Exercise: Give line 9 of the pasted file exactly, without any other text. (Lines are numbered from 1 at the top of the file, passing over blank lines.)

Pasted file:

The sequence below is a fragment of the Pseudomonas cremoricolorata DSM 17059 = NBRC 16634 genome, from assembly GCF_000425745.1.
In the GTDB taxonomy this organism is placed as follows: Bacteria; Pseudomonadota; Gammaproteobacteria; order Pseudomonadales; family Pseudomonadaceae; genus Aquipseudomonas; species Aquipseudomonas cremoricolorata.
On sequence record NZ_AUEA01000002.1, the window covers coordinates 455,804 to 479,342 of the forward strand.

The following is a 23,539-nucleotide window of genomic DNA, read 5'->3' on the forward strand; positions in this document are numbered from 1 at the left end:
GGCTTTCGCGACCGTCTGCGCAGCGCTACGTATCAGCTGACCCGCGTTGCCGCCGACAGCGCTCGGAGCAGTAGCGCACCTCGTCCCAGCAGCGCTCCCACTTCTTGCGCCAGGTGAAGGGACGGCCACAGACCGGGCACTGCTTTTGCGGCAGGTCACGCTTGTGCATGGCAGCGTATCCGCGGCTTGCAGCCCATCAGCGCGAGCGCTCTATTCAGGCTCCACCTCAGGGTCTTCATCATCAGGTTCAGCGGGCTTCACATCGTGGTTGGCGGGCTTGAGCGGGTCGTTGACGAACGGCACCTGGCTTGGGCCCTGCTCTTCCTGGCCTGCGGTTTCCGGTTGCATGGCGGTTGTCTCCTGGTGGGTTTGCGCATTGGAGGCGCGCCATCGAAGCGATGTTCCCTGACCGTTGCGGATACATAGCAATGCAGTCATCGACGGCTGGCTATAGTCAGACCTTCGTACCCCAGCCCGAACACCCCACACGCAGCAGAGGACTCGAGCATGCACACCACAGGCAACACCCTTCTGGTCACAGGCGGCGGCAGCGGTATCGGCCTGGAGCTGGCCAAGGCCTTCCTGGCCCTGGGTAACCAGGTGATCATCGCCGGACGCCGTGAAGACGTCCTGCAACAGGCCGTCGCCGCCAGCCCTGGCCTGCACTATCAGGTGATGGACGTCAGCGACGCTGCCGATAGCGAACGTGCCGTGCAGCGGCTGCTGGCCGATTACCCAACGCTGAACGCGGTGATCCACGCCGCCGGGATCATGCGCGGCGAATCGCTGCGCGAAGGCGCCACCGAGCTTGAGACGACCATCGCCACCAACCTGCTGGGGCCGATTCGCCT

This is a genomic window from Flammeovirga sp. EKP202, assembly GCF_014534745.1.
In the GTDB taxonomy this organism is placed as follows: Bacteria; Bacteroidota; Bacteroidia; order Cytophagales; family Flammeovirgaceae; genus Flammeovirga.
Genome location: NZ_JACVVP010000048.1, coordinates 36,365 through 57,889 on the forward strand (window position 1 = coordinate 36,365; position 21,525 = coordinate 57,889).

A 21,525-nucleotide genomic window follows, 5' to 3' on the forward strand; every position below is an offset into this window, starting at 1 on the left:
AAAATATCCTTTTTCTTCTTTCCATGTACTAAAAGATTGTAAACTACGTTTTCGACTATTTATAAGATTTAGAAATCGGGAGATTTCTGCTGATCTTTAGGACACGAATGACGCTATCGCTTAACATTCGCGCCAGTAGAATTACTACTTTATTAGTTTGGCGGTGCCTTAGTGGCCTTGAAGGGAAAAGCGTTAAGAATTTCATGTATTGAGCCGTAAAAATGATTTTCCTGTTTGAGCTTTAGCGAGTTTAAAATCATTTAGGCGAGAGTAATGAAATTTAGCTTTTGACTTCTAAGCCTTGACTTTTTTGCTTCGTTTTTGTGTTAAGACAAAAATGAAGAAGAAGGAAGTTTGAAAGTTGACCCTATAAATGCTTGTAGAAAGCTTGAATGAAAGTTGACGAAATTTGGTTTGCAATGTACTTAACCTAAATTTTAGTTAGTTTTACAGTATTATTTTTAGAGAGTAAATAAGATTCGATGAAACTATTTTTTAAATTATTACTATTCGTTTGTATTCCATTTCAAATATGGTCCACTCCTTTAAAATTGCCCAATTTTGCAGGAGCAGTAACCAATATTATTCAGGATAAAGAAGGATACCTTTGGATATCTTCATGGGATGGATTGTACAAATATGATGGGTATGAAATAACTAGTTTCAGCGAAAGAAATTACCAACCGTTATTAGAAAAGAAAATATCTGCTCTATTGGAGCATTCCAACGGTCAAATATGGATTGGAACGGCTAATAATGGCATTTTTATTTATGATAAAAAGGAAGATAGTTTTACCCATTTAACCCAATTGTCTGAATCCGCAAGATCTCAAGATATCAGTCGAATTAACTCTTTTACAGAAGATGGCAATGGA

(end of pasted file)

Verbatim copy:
A 21,525-nucleotide genomic window follows, 5' to 3' on the forward strand; every position below is an offset into this window, starting at 1 on the left: